October 13, 2009

Mod-A-Day: Soulive

I've always loved soul music. I've always loved organ jazz. I've always loved guitar jazz. From Jimmy Smith to John Scofield to James Taylor to Charlie Byrd to Paulo Apollo Negri, those are just sounds I love. Hey you got your guitar in my jazz and your organ in my soul. Three great tastes that taste great together.

This year is the tenth anniversary of one of those great blended tastes, Soulive. Soulive is guitarist Eric Krasno, hammond BR organ master Neal Evens, and drummer Alan Evans.

More jazz than soul at times, there's still a certian something they've got that just makes the soul boy in me come alive. Soulive has achieved some great things during their tenure. I mean how many soul or jazz bands have been on the legendary Blue Note and Stax labels. (Okay, so it was the Stax revived in 2005, but it was the Stax label none the less.) And they've played and recorded with some of music's finest from Stevie Wonder to Dave Matthews to The Rolling Stones to Chaka Khan to The Roots. And while the band is a trio, it is one of those trios that has lots of other guest members, both instrumentalists and vocalists, who add all those delicious elements that make their music so fanatastic.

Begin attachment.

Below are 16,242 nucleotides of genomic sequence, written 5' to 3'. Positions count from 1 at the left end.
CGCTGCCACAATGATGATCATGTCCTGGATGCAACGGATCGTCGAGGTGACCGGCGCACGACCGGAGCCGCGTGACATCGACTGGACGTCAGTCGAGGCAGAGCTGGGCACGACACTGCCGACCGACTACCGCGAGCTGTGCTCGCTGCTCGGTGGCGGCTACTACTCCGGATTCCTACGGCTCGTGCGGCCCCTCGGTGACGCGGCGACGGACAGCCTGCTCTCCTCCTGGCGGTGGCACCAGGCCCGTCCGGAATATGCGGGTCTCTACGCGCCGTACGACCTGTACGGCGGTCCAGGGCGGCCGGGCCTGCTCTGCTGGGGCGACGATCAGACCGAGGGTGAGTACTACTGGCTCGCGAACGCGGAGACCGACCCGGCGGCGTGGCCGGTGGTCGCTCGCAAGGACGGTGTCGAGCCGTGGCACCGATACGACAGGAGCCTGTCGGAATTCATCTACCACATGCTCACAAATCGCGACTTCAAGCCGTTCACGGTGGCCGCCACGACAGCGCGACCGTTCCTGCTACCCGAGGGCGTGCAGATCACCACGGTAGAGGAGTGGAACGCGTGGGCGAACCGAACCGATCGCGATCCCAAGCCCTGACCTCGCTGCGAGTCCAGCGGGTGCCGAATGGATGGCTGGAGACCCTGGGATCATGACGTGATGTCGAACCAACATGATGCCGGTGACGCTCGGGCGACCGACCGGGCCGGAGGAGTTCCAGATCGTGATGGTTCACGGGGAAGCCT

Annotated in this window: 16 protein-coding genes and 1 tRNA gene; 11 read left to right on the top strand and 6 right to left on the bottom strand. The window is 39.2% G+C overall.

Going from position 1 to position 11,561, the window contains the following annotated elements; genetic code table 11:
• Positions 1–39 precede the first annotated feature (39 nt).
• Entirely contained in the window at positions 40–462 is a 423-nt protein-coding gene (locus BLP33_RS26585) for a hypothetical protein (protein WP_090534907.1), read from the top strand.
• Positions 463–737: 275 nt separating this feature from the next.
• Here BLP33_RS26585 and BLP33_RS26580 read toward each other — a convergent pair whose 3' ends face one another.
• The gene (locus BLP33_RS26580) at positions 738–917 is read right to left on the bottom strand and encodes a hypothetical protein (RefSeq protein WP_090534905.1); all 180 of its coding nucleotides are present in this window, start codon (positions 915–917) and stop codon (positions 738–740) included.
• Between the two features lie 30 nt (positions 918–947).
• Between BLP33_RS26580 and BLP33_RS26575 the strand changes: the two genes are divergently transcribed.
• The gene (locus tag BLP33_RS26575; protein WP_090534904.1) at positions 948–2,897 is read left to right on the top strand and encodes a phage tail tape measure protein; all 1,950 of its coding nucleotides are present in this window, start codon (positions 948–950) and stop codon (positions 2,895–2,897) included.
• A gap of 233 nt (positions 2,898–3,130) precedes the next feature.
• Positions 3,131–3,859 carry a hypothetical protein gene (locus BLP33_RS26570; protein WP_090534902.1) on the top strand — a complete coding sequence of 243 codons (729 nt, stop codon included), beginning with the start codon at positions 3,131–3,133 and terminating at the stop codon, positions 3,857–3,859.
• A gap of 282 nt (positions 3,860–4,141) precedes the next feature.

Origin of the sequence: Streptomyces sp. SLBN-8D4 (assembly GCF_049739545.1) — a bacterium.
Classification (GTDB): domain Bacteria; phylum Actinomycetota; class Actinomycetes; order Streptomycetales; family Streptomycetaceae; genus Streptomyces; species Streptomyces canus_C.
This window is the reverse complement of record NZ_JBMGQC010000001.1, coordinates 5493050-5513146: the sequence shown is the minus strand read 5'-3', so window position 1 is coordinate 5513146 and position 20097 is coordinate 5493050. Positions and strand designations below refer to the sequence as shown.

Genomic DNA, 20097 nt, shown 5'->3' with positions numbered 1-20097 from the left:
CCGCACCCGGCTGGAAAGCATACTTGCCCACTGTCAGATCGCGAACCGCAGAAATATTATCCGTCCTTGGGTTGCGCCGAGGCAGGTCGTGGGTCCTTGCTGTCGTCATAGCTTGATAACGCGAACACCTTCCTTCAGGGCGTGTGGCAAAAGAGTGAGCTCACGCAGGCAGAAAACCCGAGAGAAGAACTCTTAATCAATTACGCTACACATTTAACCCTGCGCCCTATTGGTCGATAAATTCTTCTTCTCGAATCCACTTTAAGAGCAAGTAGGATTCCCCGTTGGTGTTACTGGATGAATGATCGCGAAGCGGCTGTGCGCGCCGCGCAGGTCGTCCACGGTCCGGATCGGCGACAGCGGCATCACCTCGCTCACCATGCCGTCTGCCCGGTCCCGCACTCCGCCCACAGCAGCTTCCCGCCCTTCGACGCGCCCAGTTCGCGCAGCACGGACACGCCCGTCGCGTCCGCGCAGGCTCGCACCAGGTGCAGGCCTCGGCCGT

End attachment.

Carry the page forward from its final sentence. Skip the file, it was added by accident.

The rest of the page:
From the first album I heard, 2000's Doin' Somethin', (their third album actually) I have been a fan. Their sound is both funky soul, and jazz jam. It makes you want to dance, but also makes you just want to sit and listen to the notes as they settle one on top of another. They can make traditional soul music, traditional jazz, and all sorts of contemporary sounds combining the two. But they're well beyond just doing the old sound over again. That's their jazz component pushing them to do new and different things, and to break out of the tried and true molds that bands so easily fall into.

Over the years they've incorporated reggae, hip-hop, and R&B into their regular soul-jazz blend. Their albums in '05 and '07 dabble more in all of those other genres and featured a slew of guest artists, and not surprsingly only a few instrumentals with the bulk of the tracks being vocal numbers. But their latest release, Up Here, from their own Royal Family Records label is a return of sorts to the sort of soul and jazz that have always been Soulives's bread and butter.

Here are a couple of tunes. The first, "Cash's Dream" is from their Get Down album, and the second is a really great Booker T styled soul number from their latest album Up Here, "For Granted".

Soulive -- Cash's Dream


Soulive -- For Granted

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